Between the two of them your child will be able to get most of their vegetables--and sneaking in your own homemade veggie/fruit purees can also pick up the slack these products leave behind. 

I'm sure everyone has noticed how few fresh veggies/fruits are in the bentos I prepare: this is because mys on simply does not tolerate them. But rest assured, my child still obtains ALL of his daily veggie/fruit servings from other sources! 

Tuesday, September 20, 2011

Bento #3

This bento is another throw-it-together in five minutes one. I actually didn't have any tamagoyaki in the freezer, so I did make that tonight--however, it is easy to make and only took 5 extra minutes. It was a one-egg tamagoyaki, so it is not very large. That is perfect for bento: small and cute!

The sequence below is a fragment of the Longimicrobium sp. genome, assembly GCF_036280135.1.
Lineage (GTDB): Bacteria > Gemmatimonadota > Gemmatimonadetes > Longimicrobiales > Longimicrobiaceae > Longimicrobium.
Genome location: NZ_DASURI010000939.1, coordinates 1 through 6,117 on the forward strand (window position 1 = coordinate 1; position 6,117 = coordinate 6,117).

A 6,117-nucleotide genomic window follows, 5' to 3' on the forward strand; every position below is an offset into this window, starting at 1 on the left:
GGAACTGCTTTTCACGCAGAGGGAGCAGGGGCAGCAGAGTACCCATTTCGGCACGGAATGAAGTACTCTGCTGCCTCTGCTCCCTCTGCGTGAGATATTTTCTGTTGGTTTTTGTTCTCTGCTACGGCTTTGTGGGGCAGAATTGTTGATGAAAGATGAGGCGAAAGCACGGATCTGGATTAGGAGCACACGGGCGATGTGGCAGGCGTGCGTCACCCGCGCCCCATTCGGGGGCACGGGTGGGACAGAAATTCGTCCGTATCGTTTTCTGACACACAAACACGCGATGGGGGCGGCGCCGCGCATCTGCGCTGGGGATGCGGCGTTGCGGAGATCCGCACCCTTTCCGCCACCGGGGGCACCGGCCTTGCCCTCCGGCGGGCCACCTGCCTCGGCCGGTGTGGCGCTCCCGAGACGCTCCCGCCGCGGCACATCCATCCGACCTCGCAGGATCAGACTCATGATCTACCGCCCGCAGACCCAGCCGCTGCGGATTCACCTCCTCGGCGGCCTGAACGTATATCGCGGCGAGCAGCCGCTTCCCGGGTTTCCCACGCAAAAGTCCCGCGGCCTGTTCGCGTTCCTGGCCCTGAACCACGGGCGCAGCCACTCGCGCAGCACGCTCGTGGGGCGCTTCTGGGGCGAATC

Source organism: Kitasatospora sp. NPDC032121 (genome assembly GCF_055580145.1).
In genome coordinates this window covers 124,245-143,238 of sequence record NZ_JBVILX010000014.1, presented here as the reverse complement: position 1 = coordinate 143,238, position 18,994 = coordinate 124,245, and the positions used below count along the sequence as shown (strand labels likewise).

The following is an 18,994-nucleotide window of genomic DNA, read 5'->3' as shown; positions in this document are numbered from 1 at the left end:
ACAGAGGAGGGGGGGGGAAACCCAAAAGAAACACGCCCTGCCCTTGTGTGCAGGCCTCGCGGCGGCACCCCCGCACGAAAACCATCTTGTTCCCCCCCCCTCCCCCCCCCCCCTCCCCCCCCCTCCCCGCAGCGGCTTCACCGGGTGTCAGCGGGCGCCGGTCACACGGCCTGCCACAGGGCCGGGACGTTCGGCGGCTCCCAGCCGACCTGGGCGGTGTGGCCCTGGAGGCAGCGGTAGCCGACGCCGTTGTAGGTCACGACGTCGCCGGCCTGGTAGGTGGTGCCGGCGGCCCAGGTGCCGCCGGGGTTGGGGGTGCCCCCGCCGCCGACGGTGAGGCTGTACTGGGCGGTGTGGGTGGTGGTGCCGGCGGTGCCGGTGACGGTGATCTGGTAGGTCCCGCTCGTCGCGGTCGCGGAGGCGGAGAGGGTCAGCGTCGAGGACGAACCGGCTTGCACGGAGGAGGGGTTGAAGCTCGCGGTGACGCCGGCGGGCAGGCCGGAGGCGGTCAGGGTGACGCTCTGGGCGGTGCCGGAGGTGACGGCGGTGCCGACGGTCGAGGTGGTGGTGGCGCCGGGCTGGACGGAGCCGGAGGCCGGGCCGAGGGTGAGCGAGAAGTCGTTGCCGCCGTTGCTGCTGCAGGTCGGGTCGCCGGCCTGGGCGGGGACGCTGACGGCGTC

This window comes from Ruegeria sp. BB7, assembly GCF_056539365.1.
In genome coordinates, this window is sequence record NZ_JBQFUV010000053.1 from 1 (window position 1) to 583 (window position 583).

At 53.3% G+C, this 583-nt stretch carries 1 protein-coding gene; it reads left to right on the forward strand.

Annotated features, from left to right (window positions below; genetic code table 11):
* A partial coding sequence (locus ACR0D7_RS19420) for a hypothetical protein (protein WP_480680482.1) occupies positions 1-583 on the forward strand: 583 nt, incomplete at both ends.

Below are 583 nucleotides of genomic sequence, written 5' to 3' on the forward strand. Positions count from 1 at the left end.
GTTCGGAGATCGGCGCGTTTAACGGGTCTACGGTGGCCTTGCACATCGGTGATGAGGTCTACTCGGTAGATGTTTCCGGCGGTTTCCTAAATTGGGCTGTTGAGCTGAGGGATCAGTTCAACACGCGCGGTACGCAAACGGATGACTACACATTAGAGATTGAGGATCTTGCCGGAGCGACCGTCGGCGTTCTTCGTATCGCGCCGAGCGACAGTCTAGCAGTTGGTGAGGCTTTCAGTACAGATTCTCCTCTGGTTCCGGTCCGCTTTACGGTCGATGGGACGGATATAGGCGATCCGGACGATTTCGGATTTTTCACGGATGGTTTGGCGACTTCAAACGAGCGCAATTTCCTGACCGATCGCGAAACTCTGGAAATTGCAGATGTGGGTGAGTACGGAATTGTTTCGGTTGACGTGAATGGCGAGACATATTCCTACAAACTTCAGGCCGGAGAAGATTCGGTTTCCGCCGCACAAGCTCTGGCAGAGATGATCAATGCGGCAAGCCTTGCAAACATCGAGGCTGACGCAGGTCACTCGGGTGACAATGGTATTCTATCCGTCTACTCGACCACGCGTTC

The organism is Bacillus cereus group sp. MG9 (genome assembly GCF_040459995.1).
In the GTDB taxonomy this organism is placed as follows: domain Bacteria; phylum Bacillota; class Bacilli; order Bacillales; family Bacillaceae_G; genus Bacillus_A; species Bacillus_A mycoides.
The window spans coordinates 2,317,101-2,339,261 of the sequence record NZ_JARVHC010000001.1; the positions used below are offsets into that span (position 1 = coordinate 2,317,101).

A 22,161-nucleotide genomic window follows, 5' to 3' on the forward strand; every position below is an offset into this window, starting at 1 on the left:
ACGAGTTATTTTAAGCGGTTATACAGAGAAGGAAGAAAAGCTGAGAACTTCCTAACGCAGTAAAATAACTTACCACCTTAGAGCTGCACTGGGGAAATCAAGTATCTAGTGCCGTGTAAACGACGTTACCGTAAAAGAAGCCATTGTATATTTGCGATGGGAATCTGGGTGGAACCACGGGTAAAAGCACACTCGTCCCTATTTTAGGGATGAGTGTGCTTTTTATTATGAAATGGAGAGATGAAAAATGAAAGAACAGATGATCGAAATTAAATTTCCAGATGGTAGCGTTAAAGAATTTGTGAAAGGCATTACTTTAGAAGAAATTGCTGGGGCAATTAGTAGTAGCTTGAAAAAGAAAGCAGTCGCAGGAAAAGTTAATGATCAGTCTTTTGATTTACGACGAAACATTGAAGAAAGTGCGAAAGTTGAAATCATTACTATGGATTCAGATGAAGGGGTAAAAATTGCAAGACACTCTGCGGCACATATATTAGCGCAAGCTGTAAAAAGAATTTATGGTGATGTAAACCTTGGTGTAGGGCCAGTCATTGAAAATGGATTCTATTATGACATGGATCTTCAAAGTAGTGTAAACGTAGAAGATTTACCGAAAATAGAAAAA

Here we have SnapeaCrisps, chicken nuggets, soy-free tamagoyaki, vanilla coconut yogurt with organic casein-free chocolate sprinkles, two homemade peanut butter cookies, coconut chocolate milk, veggie fillers, and inside the yellow cup is an organic gummy penguin with a squishy center (weird, I know).

This is a more sugar-laden bento, since there is sugar in the yogurt, cookies, penguin, and tamagoyaki. You could substitute the vanilla yogurt with plain and use stevia instead. Stevia could also be used to make tamagoyaki. You could omit the penguin and add another nugget instead, and the cookies were just for fun!

And now for a recipe: peanut butter cookies!

1 cup nut/seed butter
1 cup sugar (whatever kind your child tolerates)
1 egg (or egg substitute)
1 teaspoon vanilla extract (GF)

Egg and sugar together, add butter and beat again, then add vanilla and mix.